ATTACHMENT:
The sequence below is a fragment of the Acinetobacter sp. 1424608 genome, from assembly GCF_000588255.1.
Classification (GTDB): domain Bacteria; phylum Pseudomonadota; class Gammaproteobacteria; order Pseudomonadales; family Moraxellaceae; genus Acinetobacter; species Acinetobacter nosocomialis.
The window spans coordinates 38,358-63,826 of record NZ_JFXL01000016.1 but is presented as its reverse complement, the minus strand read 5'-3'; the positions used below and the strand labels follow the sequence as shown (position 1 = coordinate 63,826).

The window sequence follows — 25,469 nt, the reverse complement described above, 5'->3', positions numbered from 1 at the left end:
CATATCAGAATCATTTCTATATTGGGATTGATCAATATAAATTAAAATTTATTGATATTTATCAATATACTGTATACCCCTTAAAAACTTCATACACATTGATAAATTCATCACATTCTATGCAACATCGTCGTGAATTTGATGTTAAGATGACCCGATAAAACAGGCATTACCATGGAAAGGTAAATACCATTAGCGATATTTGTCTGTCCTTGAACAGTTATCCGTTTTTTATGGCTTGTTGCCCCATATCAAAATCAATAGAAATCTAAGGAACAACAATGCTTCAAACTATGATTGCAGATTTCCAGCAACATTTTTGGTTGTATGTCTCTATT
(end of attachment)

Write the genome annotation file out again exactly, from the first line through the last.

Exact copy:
The sequence below is a fragment of the Acinetobacter sp. 1424608 genome, from assembly GCF_000588255.1.
Classification (GTDB): domain Bacteria; phylum Pseudomonadota; class Gammaproteobacteria; order Pseudomonadales; family Moraxellaceae; genus Acinetobacter; species Acinetobacter nosocomialis.
The window spans coordinates 38,358-63,826 of record NZ_JFXL01000016.1 but is presented as its reverse complement, the minus strand read 5'-3'; the positions used below and the strand labels follow the sequence as shown (position 1 = coordinate 63,826).

The window sequence follows — 25,469 nt, the reverse complement described above, 5'->3', positions numbered from 1 at the left end:
CATATCAGAATCATTTCTATATTGGGATTGATCAATATAAATTAAAATTTATTGATATTTATCAATATACTGTATACCCCTTAAAAACTTCATACACATTGATAAATTCATCACATTCTATGCAACATCGTCGTGAATTTGATGTTAAGATGACCCGATAAAACAGGCATTACCATGGAAAGGTAAATACCATTAGCGATATTTGTCTGTCCTTGAACAGTTATCCGTTTTTTATGGCTTGTTGCCCCATATCAAAATCAATAGAAATCTAAGGAACAACAATGCTTCAAACTATGATTGCAGATTTCCAGCAACATTTTTGGTTGTATGTCTCTATT